Paal Nilssen-Love’s Circus
(Parabola Arts Centre. 30 April 2023. Cheltenham Jazz Festival. Review by Peter Slavid)
Paal Nilssen-Love is one of the outstanding improvising drummers of his generation, appearing on countless albums with improvising musicians from all over the world. With his new band, the music is certainly improvised, but also very polished.
The stage is dominated physically by Nilssen-Love. Front and centre stage, his drum kit has three huge gongs behind it. Musically he dominates as well – not just by being louder (although sometimes that’s true), but lots of subtle adjustments to the tempo and sudden bursts from percussion usher in changes in the music without any obvious signals.
The other outstanding feature is the astonishing voice of South African vocalist Juliana Venter. She has a huge vocal range as she screeches, mutters, whispers and shouts. She sings – with and without words, in several languages, she introduces fragments of popular songs and political statements, and at one stage she dances centre stage.
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The programme is very tightly rehearsed with sudden changes of tempo. A section will often start with a gentle rustling from Nilssen-Love’s various percussion instruments, or the giant gongs behind his kit. Then other instruments join in. Thomas Johansson‘s trumpet and Signe Emmelut‘s alto sax often start quietly and the power is raised as the drums power a rock beat to a crescendo.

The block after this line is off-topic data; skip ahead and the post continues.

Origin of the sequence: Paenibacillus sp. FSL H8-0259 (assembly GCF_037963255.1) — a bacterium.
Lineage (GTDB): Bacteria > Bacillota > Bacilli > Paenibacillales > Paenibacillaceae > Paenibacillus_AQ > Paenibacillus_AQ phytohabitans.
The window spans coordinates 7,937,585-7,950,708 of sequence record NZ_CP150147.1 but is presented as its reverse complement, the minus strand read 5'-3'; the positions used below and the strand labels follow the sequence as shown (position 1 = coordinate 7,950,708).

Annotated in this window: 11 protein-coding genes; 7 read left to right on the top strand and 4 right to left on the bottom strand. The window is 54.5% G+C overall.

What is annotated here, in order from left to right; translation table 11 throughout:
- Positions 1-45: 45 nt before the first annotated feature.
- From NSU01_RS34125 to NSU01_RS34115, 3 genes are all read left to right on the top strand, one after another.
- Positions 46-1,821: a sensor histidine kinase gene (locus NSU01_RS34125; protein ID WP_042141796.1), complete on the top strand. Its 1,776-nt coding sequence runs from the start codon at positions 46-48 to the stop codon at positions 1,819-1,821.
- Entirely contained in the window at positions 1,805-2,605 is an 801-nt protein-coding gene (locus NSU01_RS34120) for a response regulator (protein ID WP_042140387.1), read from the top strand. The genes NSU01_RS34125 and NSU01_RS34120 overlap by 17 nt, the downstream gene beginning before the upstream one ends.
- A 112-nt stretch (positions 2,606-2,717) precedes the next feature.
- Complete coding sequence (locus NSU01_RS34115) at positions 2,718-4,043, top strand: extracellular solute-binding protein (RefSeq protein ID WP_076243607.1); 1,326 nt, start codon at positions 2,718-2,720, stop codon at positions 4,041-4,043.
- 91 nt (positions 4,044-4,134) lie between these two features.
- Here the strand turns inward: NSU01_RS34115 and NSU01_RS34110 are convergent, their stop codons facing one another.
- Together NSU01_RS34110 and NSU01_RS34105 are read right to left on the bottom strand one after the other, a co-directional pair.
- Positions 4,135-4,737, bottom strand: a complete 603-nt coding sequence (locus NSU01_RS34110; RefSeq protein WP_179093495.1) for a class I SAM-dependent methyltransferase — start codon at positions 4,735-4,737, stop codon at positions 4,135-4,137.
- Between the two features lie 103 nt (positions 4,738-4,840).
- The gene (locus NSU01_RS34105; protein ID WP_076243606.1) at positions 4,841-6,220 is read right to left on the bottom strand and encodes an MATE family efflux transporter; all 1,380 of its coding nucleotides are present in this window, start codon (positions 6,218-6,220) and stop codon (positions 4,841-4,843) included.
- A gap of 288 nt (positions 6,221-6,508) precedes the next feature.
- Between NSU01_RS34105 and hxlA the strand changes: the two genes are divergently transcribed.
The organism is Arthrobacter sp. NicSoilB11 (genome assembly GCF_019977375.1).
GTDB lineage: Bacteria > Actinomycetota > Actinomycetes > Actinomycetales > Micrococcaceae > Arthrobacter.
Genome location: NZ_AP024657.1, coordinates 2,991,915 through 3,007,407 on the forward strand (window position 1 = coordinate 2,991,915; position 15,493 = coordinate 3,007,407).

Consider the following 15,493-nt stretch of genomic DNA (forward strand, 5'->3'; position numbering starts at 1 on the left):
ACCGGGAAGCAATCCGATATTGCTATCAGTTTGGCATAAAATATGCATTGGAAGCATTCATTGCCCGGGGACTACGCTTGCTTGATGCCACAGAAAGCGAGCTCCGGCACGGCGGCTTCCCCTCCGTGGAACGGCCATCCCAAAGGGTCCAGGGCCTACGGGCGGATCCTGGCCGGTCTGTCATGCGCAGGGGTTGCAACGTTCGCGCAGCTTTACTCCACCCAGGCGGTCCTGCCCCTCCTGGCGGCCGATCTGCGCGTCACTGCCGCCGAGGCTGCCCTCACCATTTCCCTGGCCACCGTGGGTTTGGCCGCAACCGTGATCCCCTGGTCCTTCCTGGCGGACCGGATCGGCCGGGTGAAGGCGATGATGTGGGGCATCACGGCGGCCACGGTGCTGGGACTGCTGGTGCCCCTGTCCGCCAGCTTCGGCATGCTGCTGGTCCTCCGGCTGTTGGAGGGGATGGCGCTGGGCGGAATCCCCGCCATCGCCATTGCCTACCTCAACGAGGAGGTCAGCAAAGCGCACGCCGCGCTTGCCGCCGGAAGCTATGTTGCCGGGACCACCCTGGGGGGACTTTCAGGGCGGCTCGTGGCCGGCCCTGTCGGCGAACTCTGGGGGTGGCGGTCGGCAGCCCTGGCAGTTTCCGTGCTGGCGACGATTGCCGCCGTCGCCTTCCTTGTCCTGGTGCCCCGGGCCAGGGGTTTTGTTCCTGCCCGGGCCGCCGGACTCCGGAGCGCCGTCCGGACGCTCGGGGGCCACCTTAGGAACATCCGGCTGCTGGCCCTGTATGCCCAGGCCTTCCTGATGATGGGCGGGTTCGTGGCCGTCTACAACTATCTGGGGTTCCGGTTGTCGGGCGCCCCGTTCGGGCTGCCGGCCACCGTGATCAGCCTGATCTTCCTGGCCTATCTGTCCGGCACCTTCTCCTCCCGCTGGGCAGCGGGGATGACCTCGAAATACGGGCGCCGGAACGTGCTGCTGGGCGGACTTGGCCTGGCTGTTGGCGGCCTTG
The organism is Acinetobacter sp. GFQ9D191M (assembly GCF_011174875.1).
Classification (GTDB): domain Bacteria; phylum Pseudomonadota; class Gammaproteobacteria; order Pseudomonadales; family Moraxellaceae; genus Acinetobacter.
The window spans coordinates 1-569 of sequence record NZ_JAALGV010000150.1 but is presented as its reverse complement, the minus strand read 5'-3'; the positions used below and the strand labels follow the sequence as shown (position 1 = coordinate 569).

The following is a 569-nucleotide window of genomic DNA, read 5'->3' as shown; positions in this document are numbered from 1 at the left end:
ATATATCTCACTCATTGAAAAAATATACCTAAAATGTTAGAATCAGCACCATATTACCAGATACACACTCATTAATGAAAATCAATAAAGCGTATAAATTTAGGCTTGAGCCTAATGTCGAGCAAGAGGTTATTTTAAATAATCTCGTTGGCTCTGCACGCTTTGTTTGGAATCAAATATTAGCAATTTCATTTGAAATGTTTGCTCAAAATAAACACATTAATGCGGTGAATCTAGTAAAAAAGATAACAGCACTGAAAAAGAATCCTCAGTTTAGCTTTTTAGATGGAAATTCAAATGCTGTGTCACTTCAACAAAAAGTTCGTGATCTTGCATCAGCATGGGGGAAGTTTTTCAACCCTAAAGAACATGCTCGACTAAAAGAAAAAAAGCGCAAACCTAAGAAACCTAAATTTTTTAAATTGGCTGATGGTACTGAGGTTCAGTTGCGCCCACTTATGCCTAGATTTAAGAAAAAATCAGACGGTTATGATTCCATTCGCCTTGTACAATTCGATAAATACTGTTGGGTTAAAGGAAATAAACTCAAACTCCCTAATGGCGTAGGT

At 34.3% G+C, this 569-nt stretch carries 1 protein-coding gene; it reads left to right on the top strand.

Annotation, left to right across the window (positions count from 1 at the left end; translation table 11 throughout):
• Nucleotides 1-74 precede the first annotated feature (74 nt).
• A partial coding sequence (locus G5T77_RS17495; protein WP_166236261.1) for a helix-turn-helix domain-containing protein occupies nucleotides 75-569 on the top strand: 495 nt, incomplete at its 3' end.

Other times a subtle instrumental riff will allow a fierce guitar solo from Oddrun Lilja, or yet another impossible vocal contribution. Or a whispered vocal will gradually build up speed to a rock beat. It’s all underpinned by the electric bass of Christian Meaas Svendsen, sometimes just rumbling. The accordion of Kalle Moberg was a bit understated here, possibly just an issue with the sound.
If it all sounds a bit chaotic, the circus analogy works – it can be very like those high wire acts that seem destined to crash but unbelievably get to the other side.
And in front of it all, when Nilssen-Love does decide to power his way through everything, he has the ability to build up to an impossibly thunderous drum crescendo. We always expect death-defying feats at a circus, and sometimes his drumming approaches that same feeling, with the audience holding it’s breath waiting for the finale. There’s an audible gasp as he finishes!
Peter Slavid broadcasts a programme of European Jazz on mixcloud.com/ukjazz and various internet stations